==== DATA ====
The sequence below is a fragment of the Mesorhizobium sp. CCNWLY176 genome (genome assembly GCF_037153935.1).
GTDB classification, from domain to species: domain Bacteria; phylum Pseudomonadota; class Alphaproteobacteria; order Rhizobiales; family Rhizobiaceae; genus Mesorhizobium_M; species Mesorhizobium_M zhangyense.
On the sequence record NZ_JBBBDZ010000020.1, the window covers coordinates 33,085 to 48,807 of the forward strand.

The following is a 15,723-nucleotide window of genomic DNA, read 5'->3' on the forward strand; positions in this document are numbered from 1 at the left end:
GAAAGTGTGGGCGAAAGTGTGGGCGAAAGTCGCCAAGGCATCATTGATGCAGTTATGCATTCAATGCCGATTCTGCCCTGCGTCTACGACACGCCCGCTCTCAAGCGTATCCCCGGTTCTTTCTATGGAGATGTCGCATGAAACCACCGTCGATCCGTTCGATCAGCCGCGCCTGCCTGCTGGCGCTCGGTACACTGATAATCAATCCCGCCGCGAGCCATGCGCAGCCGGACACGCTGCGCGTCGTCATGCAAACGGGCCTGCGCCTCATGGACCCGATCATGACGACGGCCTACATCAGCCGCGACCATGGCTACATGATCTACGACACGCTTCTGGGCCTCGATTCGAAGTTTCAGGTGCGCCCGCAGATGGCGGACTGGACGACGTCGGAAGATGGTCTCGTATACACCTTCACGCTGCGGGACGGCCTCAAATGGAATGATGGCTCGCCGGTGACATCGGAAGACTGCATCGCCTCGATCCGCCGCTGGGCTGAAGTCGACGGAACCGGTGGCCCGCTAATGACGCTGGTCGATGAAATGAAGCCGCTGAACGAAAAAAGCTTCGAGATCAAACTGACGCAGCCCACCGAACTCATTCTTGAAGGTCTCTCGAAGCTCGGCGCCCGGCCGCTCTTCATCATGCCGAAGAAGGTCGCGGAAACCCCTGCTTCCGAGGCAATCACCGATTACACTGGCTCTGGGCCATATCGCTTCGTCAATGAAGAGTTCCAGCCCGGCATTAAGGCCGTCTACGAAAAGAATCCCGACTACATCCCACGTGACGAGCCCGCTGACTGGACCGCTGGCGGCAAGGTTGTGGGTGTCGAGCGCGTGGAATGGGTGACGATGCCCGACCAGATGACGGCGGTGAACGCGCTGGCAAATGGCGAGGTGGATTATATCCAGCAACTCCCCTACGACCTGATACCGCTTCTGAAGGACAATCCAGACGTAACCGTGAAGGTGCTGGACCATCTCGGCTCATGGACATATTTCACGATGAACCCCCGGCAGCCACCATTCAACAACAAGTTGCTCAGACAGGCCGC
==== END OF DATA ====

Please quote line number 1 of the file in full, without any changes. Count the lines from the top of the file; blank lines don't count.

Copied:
The sequence below is a fragment of the Mesorhizobium sp. CCNWLY176 genome (genome assembly GCF_037153935.1).